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Database of Abstracts of Reviews of Effects (DARE): Quality-assessed Reviews [Internet]. York (UK): Centre for Reviews and Dissemination (UK); 1995-.

Database of Abstracts of Reviews of Effects (DARE): Quality-assessed Reviews [Internet].

A meta-analysis of the efficacy of over-the-counter nicotine replacement

JR Hughes, S Shiffman, P Callas, and J Zhang.

Review published: 2003.

CRD summary

The review compared over-the-counter (OTC) nicotine replacement therapy (NRT) with placebo and with prescription NRT. The authors concluded that OTC was efficacious and resulted in modest quit rates that were similar to those of prescription NRT. The review has some methodological weaknesses, and it is unclear whether the results of the included studies and the synthesis of them can be relied upon.

Authors' objectives

The objectives were to determine whether over-the-counter (OTC) nicotine replacement therapy (NRT) is pharmacologically efficacious and produces abstinence rates similar to those in prescription settings, and to estimate the 6-month abstinence rate.


MEDLINE and PsycLIT were searched for full papers. Bibliographies of articles were also searched, as were conference abstracts. Pharmaceutical companies and scientists in the field of tobacco or nicotine were also contacted.

Study selection

Study designs of evaluations included in the review

Randomised controlled trials (RCTs) and controlled trials were eligible for inclusion.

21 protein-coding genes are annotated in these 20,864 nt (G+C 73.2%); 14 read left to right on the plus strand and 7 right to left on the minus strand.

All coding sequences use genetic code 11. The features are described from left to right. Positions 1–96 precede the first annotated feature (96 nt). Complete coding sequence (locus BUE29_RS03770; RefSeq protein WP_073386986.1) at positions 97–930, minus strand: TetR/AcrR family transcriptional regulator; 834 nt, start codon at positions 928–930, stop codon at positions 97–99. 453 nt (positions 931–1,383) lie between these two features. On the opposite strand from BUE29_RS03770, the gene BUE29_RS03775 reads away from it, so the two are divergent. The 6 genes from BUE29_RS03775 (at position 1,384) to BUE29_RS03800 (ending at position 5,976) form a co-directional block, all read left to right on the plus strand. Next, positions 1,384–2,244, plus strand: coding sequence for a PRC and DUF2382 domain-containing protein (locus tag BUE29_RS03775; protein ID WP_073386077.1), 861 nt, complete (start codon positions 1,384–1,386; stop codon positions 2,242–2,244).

Specific interventions included in the review

Studies comparing OTC NRT with placebo or prescription NRT were eligible for inclusion. With the exception of one study that used gum, the included studies used patch NRT. The medication was free in the included placebo-controlled studies.

Participants included in the review

The inclusion criteria for the participants were not specified. By implication, any participants using the intervention of interest were eligible for inclusion.

Outcomes assessed in the review

Studies where the abstinence rates were reported as an outcome were eligible for inclusion. The included studies assessed continuous abstinence, prolonged abstinence and repeated point prevalence. The length of follow-up ranged from 2.5 to 6 months in the placebo-controlled studies, and from 6 to 12 months in the studies comparing OTC with prescription NRT.

How were decisions on the relevance of primary studies made?

The authors did not state how the papers were selected for the review, or how many reviewers performed the selection.

Assessment of study quality

The authors did not state that they assessed validity.

Data extraction

The authors stated that two reviewers independently reviewed the studies and compared results. Details of the intervention were extracted for individual studies. For the placebo-controlled studies, continuous or prolonged abstinence was utilised only when repeated point prevalence was not available. The number of participants abstinent at last follow-up in the treatment and control groups was extracted, and the odds ratio (OR) and 95% confidence interval (CI) were estimated for the individual studies.

Methods of synthesis

How were the studies combined?

The studies were pooled in a meta-analysis, using a random-effects model when there was evidence of statistical heterogeneity. There was a separate meta-analysis to address each of the three study aims. For the meta-analysis of actual abstinence rates, when more than one outcome was reported the outcomes were given preference in the following order: continuous abstinence, prolonged abstinence, repeated point prevalence.